1. The whistleblower doesn’t matter. Everything he said has been corroborated and Mulvaney and Trump have both admitted to it.

  15. Could not agree more. He really is a dinosaur, an anachronism really

  16. Harsh drug laws make sense if you want to punish the afflicted.

    Dr. Lonny Shavelson found that 70% of female heroin addicts were sexually abused in childhood.

    Post USA Civil War alcoholism was called “the soldiers disease”

    Addiction is a symptom of PTSD. Look it up.

    People in chronic pain chronically take pain relievers.

  17. In the Google News Archive Search page is The Alabama Citizen, the paper that made Sessions and Prohibition, the Crash and The Depression that cost God’s Own Prohibitionists five elections running, beginning with 1932. The 1987 “Just Say No” crash did not stop forcing workers to piss in a cup, and nobody asks if asset forfeiture in 2007 had anything to do with the 2008 crash or the flash crashes afterward. Fanatics don’t care if they kill the whole planet, but wrecking the economy–that’s different. That’s important.

  18. oh brother, another intellectually lightweight article from Reason

  19. Everything you have written about Sessions in here is subjective opinion. You say that Sessions ascribes to broken window theory as if its some sort of debunked logical fallacy. Broken Window Theory is taught to almost any college student who studies criminal justice or law. It is also the criminal justice theory that gave us community based policing which has helped improve communities.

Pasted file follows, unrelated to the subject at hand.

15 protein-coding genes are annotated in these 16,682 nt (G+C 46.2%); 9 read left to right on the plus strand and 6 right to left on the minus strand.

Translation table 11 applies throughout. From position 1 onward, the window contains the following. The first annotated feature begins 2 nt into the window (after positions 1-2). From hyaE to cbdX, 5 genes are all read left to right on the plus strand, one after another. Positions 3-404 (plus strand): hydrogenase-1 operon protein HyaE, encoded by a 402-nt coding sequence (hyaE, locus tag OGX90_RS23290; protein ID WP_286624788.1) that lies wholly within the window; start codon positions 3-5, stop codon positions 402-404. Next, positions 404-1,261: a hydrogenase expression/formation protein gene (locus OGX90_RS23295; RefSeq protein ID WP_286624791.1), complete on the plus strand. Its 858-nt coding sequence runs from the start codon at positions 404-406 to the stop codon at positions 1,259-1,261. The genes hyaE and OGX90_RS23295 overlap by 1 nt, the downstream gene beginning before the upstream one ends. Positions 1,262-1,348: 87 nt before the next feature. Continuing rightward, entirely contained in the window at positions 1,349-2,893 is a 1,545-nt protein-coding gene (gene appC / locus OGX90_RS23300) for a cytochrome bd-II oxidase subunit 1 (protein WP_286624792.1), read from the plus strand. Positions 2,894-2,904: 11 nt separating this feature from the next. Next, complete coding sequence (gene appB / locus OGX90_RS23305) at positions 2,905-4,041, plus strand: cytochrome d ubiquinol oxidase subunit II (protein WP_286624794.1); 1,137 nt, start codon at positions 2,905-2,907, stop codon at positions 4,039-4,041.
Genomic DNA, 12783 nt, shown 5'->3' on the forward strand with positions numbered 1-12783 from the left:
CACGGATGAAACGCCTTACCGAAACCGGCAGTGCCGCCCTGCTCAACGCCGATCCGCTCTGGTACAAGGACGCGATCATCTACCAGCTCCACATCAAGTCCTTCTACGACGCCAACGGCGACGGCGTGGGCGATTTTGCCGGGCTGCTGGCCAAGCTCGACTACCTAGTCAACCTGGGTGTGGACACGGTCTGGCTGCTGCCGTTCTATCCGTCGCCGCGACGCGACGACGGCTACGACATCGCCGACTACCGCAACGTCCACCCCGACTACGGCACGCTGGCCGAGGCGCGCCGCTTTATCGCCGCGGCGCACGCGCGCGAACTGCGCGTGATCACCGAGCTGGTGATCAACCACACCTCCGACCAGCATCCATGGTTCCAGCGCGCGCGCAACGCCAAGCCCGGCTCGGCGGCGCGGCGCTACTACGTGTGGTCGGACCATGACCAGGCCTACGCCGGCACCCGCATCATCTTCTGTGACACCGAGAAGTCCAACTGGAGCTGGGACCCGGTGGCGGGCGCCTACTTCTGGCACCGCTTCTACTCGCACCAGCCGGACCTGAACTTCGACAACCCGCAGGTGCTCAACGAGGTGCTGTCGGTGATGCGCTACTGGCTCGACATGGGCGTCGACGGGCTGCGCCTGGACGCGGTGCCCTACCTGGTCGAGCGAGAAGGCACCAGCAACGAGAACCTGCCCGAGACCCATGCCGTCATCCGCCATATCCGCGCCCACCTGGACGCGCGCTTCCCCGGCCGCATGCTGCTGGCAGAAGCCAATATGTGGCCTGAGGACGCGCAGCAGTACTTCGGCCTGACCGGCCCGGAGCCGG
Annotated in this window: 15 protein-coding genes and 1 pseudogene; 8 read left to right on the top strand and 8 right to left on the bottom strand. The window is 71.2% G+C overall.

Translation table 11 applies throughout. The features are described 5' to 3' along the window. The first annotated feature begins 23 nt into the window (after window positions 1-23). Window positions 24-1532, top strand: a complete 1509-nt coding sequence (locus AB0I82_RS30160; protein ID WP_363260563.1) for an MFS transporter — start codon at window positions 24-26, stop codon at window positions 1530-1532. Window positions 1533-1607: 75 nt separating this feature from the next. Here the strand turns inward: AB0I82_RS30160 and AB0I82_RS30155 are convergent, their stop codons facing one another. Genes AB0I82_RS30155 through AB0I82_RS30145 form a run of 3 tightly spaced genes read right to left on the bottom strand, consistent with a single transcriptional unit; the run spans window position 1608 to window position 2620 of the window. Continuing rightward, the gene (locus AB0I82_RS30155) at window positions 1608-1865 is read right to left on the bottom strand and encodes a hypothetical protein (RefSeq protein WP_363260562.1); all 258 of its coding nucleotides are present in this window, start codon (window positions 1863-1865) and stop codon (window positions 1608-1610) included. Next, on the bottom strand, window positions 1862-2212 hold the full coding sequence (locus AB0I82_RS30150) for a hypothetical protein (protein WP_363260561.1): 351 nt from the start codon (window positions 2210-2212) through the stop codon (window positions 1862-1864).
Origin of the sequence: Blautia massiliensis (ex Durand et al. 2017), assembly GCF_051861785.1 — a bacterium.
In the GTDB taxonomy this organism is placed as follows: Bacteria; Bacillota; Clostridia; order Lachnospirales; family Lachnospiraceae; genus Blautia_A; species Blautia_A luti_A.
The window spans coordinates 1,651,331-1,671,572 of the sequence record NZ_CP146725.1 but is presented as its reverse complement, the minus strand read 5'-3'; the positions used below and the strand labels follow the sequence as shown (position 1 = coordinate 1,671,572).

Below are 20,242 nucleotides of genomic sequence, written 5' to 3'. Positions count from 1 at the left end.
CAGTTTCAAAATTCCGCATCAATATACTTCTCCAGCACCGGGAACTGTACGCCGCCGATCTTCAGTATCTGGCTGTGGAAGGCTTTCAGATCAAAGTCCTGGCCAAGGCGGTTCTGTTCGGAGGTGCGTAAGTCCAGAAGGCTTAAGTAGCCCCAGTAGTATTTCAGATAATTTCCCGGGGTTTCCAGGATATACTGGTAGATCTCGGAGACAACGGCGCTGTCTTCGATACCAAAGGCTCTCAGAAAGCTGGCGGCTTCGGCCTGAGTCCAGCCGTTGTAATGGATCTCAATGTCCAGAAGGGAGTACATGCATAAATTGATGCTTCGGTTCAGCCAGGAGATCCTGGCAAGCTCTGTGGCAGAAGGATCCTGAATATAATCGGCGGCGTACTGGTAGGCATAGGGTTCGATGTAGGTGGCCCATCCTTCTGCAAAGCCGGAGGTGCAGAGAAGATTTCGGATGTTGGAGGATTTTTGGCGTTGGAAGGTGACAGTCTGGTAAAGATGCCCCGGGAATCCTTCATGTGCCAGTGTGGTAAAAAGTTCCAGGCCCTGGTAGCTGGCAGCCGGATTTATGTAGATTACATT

It is also not Draconian to say that a person should serve out the entirety (or close the entirety) of an imposed sentence of incarceration. If you commit a rape and you are sentenced to 15 years, very few people will say that you should be released before your 15 year sentence is over. That standard should apply consistanly to people who violate all laws not just laws regarding violent behavior. Laws and their punishments are written by legislatures of elected representatives of the People. Thereby those laws and their punishments are reflective of what society believes is fair.

    You may believe that a person receiving a 25 year sentence for possession/distribution of crack cocaine is unfair but the people of the United States through their representatives felt differently. They felt that certain drugs such as rock cocaine, heroin, and Methamphetamine are more harmful to society at large do to the propensity of those drug’s users to engage in other unlawful conduct such as robbery and burglary to fund their addictions.

    You may make the argument that these laws contribute to “Mass Incarceration” while the number of people going to prison has gone up to 2 million since 1985 the rates of crime across the board have gone down. So while tough on crime may not look good on dateline NBC story the results are irrefutable. Jeff Sessions understands this and that why the people of Alabama will undoubtedly elect him to the Seante in 2020 over a democrat or Roy Moore who is running again for some inexplicable reason

    1. Everything you have written about Sessions in here is subjective opinion.